PHOTOS BY KATHARINE DUKE, GEORGETOWN VISITATION CLASS OF 2018
From left to right: Thierry De La Villejegu, executive director of the Jerome Lejeune Foundation France; Sister of the Visitation Sylvie Guerron; David Lejeune, co-founder and president of the Jerome Lejeune Foundation USA; Birthe Lejuene; and Brittany Yevoli, a Georgetown Visitation alumna who organized the Birthe Lejeune's visit to the school on Oct. 18.
PHOTOS BY KATHARINE DUKE, GEORGETOWN VISITATION CLASS OF 2018 From left to right: Thierry De La Villejegu, executive director of the Jerome Lejeune Foundation France; Sister of the Visitation Sylvie Guerron; David Lejeune, co-founder and president of the Jerome Lejeune Foundation USA; Birthe Lejuene; and Brittany Yevoli, a Georgetown Visitation alumna who organized the Birthe Lejeune's visit to the school on Oct. 18.
As she spoke to a room full of students at Georgetown Visitation Preparatory School in Washington on Oct. 18, Birthe Lejeune encouraged the students not to be afraid to stand up for life.

Birthe Lejeune is the wife of the late Jérôme Lejeune, who discovered the extra chromosome, called Trisomy 21, which causes Down syndrome. He is often referred to as the “father of modern genetics” for his discovery. Jérôme Lejeune dedicated his life to treating patients with intelligence disorders, and thought his discoveries would lead to finding a cure for these conditions. 

To his dismay, his discovery ended up being used to identify Down syndrome early on in a pregnancy and often led to parents choosing to abort the child. He spent the rest of his career trying to protect unborn children with Down syndrome and speaking up about the value of every human life.

“It was devastating for him to see his discovery used against his patients,” said Birthe Lejeune.

After Jérôme Lejeune died in 1994, The Jérôme Lejeune Foundation was founded to carry on his work.

“I was a physician who should have cured them, and I am leaving them,” said Lejeune before his death. “I have the impression I am abandoning them.”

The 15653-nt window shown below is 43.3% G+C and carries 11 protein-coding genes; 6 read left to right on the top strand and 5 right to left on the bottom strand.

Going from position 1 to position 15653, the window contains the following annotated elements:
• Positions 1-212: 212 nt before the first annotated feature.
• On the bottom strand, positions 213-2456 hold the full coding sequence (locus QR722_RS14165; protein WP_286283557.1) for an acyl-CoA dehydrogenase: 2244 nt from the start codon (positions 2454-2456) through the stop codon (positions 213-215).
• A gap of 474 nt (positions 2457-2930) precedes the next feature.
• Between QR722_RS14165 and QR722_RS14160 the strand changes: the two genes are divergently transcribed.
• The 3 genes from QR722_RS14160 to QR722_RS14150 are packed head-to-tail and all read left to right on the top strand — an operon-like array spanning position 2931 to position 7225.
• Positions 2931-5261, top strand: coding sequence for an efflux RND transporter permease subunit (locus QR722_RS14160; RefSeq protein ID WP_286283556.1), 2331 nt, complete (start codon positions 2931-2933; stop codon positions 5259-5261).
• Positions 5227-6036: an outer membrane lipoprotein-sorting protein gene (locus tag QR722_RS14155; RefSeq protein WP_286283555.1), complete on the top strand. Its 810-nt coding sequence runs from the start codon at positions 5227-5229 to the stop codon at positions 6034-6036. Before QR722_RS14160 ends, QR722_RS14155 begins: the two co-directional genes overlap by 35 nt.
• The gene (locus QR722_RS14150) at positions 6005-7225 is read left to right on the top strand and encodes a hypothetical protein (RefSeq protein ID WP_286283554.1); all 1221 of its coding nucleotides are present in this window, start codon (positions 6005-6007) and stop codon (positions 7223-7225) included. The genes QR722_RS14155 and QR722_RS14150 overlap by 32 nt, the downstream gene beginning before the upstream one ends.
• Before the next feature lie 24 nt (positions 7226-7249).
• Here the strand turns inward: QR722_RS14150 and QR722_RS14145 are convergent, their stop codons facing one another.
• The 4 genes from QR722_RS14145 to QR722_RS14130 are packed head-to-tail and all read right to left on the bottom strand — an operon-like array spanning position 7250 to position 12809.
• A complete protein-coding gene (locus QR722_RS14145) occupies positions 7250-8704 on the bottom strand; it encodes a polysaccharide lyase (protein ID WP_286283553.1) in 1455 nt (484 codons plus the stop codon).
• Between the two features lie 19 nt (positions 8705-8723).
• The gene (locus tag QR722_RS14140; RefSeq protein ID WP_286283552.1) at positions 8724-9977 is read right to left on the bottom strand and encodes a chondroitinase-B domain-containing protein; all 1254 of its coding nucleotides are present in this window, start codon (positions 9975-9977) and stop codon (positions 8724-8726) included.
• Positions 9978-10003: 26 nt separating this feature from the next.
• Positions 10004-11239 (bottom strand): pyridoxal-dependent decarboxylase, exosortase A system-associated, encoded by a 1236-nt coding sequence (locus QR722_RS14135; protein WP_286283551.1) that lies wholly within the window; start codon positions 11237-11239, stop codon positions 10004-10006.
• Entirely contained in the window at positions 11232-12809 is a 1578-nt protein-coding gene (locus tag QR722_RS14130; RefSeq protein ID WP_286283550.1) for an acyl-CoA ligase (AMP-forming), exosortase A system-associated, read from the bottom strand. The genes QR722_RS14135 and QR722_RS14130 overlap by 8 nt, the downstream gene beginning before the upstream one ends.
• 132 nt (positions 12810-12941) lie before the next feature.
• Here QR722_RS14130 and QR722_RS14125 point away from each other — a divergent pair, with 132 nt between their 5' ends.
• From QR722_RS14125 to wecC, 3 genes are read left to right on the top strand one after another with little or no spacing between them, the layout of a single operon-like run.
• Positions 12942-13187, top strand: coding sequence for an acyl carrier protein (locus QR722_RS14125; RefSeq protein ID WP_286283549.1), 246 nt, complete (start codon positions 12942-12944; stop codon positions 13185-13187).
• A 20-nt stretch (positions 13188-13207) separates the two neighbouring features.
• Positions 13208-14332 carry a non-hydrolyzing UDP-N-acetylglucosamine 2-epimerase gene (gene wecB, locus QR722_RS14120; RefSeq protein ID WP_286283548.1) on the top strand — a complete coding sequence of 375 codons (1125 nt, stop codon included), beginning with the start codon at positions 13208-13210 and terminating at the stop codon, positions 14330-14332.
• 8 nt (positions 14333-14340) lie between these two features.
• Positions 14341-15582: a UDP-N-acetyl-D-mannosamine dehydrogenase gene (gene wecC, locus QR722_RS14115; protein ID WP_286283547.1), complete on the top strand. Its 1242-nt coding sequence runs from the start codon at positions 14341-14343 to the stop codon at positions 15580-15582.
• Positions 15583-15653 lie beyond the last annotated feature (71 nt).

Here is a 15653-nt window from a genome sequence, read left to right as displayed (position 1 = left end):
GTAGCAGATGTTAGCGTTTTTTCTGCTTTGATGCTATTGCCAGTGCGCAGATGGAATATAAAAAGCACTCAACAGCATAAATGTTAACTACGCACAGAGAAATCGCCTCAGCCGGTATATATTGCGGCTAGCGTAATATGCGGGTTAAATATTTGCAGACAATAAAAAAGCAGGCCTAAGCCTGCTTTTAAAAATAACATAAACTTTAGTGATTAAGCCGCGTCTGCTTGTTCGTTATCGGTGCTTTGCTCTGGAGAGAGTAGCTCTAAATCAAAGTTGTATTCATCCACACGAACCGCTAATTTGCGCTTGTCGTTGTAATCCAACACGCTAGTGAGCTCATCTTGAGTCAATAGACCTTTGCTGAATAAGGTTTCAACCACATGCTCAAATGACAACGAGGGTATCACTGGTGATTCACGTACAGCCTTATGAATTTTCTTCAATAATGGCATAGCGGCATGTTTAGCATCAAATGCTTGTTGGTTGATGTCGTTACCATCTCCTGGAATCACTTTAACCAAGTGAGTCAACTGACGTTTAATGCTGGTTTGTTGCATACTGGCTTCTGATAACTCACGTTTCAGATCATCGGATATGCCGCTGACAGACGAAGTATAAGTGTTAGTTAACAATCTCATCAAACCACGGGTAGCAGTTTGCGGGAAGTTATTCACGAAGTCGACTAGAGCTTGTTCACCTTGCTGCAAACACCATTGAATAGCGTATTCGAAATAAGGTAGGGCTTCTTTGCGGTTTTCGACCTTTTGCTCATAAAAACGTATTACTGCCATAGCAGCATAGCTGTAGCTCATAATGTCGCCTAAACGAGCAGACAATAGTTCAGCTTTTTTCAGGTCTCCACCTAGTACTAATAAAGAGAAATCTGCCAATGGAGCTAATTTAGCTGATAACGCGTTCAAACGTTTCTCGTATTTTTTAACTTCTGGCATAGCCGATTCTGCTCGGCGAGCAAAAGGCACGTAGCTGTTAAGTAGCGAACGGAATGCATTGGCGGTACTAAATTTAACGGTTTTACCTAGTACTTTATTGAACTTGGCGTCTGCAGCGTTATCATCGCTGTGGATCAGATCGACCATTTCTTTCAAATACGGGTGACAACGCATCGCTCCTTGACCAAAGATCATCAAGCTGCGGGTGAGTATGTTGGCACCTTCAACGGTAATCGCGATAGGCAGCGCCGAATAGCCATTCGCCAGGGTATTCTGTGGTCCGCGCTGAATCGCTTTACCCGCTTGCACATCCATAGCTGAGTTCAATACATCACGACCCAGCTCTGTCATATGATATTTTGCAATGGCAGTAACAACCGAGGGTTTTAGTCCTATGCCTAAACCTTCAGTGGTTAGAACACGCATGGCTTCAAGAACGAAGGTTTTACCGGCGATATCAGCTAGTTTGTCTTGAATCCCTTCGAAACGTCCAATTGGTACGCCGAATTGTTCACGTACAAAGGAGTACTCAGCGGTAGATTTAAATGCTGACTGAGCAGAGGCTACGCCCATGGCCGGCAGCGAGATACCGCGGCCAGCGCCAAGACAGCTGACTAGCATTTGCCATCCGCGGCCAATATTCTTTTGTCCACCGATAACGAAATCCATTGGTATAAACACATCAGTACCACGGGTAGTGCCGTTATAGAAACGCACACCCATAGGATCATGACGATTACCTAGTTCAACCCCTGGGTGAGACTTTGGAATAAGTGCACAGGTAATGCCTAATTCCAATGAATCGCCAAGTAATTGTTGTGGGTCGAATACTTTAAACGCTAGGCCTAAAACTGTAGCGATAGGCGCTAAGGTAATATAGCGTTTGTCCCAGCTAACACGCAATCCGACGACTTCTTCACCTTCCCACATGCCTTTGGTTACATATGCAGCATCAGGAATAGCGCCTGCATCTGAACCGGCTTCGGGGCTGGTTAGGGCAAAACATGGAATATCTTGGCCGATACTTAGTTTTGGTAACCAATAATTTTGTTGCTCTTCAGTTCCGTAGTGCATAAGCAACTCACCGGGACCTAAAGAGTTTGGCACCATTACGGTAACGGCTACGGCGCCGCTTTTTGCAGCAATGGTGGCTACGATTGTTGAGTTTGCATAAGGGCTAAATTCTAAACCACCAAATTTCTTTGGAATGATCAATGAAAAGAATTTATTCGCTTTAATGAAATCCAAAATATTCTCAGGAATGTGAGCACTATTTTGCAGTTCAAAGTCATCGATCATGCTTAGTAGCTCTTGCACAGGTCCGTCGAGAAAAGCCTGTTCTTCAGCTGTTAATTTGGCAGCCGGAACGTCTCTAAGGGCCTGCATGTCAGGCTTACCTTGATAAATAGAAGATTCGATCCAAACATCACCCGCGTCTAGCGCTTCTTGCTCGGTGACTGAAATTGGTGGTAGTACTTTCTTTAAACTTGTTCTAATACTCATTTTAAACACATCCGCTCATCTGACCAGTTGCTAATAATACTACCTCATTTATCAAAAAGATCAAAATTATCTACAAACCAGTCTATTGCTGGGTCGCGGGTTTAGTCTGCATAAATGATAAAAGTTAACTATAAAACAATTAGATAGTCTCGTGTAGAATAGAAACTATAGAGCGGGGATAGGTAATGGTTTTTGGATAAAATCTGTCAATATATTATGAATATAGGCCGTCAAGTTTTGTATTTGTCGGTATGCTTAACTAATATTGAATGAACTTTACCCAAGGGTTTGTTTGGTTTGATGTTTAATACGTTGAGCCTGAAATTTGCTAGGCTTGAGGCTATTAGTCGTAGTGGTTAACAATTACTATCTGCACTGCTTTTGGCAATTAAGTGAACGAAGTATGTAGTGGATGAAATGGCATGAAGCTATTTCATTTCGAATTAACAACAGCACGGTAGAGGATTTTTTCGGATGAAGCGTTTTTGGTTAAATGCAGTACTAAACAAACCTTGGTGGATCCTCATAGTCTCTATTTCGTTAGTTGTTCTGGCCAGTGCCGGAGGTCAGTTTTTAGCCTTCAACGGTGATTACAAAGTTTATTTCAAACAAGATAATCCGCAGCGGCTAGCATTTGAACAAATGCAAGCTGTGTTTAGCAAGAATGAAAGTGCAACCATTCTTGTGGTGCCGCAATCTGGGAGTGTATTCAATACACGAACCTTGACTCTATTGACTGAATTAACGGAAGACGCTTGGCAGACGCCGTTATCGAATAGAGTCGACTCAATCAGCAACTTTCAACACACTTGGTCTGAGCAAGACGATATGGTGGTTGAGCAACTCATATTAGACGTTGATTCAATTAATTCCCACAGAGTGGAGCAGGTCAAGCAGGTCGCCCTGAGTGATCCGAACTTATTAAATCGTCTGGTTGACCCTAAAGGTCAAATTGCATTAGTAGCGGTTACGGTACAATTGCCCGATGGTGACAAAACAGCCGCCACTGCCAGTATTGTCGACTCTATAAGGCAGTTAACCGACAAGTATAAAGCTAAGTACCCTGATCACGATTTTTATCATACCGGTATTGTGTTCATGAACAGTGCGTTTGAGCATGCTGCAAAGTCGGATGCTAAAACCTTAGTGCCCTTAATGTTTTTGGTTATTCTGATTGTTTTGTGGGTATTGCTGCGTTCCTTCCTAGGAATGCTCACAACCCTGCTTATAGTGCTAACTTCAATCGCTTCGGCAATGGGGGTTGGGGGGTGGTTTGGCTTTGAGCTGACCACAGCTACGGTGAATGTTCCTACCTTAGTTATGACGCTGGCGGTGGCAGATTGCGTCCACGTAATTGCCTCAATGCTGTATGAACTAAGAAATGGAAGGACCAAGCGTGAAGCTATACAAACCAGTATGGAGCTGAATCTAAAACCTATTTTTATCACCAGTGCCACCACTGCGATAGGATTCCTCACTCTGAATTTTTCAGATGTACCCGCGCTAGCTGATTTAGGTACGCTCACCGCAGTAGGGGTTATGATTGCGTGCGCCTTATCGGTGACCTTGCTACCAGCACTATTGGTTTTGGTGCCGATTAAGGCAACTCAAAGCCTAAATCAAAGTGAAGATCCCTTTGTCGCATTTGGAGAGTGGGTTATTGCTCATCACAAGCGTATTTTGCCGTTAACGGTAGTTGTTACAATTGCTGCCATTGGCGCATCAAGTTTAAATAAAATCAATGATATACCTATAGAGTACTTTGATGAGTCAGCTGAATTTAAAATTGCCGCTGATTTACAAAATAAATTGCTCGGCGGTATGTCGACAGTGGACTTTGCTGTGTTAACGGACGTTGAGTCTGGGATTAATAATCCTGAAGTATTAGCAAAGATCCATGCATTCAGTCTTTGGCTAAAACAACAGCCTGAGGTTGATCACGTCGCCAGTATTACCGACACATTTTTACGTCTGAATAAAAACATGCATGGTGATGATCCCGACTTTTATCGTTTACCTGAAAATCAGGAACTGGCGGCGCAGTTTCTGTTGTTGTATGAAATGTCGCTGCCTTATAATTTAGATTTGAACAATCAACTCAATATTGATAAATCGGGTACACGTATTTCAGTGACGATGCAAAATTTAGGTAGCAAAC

The foundation focuses on research, care, and advocacy for individuals with intellectual disorders. It began in France, where Lejeune is from, but now has chapters in the United States and Spain as well. They are working on a new hospital in Washington specifically for the care of patients with Down syndrome, which is expected to open in May 2020.

Looking out on the crowd of eager high school girls on Oct. 18, Madame Lejeune said she thought her husband in heaven would be happy to see them.

“In the last day of his life, Jérôme was very anxious to find out who would be the ones to continue to fight,” she said. “I think you are some of them, and I thank you with all my heart.”

Jérôme Lejeune faced alienation from the rest of the scientific community for his stance on the dignity of life, but that did not stop him. After he began speaking out against abortion, he was often denied funding for his research, opportunities to get his papers published, and invitations for interviews. His wife recalled how the family would often see protesters or posters threatening him.

But amid this opposition, Jérôme Lejeune got support from the Kennedy family, and President John F. Kennedy awarded him the Kennedy Prize for his discovery in 1962.

His courageous defense of life also led Pope John Paul II to appoint Lejeune to the Pontifical Academy of Science in 1974, and as president of the Pontifical Academy for Life just before he died in 1994. Now, in addition to being the vice-chairman of the Jérôme Lejeune Foundation in France, Birthe Lejeune serves on the Pontifical Academy for Life.

The Lejeunes had a close relationship with now-Saint John Paul II, and Madame Lejeune recalled how the couple had attended lunch with the pope on May 13, 1981, just hours before the pope was shot four times while blessing the crowd in St. Peter’s Square.